It is much, much easier all you do is attach dimensions to existing graphics.

Even though we are not creating drawings, are we still doing drafting?

I know, I know, it takes forever for me to get to the subject. But there is so much history that created the situation and why I am writing this article.

Drafting is the art of creating mechanical drawings. But it is much more that that. You have to know many things about the part. You need to know the form, fit and function of the part and how to clearly present it to manufacturing.

No we don’t create drawings but we do create the same information in the form of AIDs and deliver them with the 3D model as a PDF.

More on the PMI

The industry in trying to make the Pro/e Clones, Creo, NX, Soldworks, Solid Edge and Inventor data more manageable, devised a diabolical format called the PMI,

PMI (Product Manufacturing Information)

AID (Associated Information Document)

PMI (Product Manufacturing Information) vs AID (Associated Information Document)

In the beginning the 3D CAD programs above have separate associated AIDs (drawing files). At that time the AIDs were being delivered a paper prints. They quickly became a nightmare to manage with PLM. So, some power said "let’s create the PMI we can have all of the dimensional definition and annotation in one file." We will create MBE (Model Based Enterprise) this was where the model became the part authority. There are so many things wrong with this.

Why MBE/MBD/PMI Will FAIL

The biggest problem with the PMI it short cuts the design process.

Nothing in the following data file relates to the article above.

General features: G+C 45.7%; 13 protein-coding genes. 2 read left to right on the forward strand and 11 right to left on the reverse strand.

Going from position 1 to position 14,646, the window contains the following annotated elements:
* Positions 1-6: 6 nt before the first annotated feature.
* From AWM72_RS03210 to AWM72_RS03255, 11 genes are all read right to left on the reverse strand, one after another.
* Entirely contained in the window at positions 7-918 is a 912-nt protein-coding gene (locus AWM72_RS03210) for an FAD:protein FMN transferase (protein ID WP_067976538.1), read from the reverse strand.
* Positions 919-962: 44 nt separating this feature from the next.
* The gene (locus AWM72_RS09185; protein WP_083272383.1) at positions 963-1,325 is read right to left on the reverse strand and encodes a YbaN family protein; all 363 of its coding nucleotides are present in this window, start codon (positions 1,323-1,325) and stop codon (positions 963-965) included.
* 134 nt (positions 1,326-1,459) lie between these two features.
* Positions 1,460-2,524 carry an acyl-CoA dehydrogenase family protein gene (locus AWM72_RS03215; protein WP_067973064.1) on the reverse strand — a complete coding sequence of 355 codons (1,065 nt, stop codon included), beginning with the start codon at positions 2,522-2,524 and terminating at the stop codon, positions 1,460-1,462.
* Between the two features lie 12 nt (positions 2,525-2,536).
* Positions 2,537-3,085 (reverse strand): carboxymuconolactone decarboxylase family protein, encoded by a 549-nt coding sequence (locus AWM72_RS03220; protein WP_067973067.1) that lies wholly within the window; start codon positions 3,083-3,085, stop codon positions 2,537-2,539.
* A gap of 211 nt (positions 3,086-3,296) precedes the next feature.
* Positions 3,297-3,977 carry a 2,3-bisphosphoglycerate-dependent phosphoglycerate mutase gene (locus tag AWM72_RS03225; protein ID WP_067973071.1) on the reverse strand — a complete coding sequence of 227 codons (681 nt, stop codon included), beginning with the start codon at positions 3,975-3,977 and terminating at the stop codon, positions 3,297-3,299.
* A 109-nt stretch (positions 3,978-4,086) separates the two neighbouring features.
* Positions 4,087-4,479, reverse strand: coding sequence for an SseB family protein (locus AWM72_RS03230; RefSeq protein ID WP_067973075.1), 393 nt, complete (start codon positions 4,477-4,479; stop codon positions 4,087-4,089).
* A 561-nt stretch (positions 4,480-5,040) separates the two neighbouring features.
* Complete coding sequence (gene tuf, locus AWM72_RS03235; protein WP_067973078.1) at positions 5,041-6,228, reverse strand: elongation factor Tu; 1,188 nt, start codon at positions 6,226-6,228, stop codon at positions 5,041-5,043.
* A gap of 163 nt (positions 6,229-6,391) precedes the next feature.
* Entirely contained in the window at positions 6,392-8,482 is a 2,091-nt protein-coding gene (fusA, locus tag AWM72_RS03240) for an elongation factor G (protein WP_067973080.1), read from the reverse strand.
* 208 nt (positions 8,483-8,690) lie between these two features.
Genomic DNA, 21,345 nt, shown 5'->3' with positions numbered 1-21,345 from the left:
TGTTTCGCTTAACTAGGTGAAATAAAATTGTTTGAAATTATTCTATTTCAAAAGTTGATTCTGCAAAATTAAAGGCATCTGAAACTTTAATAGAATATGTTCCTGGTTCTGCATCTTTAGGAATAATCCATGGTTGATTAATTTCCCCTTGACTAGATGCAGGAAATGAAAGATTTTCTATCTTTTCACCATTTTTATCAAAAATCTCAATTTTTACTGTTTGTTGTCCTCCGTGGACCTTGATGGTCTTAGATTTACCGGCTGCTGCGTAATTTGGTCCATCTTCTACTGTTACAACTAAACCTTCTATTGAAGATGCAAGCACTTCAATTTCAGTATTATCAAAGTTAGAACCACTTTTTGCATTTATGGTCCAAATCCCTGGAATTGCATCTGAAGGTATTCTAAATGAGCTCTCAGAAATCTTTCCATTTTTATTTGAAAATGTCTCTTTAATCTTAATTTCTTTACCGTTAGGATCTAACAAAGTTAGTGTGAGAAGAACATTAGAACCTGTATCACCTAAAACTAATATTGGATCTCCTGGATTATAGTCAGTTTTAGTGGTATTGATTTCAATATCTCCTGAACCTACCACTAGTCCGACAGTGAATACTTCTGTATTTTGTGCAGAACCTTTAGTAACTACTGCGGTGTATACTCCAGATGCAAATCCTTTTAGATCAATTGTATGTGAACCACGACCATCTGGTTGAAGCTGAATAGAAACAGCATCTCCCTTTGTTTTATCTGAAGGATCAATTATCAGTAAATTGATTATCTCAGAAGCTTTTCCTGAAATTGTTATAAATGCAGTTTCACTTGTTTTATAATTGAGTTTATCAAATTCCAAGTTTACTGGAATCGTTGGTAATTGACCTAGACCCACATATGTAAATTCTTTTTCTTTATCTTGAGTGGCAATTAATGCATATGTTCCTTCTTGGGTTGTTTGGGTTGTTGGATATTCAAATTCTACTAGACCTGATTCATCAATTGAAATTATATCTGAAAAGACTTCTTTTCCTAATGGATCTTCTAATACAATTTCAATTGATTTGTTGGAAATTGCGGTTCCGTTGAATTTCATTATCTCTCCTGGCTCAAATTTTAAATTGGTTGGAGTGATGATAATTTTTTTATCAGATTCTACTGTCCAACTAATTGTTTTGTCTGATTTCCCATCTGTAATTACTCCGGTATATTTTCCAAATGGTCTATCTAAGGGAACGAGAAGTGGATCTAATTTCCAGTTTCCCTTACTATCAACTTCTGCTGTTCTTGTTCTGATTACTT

Why the new 3D CAD engineer needs to learn drafting?

If you have a difficulty detailing a part,
manufacturing will also have difficulty making the part!

I have seen part after part that has not been scrutinized for manufacturability. Many in the industry tout DFM (Design for Manufacturability). It is strange to an experienced design draftsman why this acronym even exists? DFM was the standard operating procedure for designers and draftsman in the past. I mean think it through. What is the level of experience to even have this be a consideration?

Who would design for non-manufacturability? You just have to shake your head. But I have seen many parts that were very costly. A few parts could not even be made. So I guess this is a problem in the industry today and someone has to tell the new 3D CAD engineer this.

I push for completely detailed AID’s. It gives the designer a second look at the design for errors or a better design. The AID gives a format that allows easy review. It can be printed and passed around the different groups for input. Easy to check and mark up. Much better than giving them a file to review on a display.

Here is and ancient example of a detailed assembly.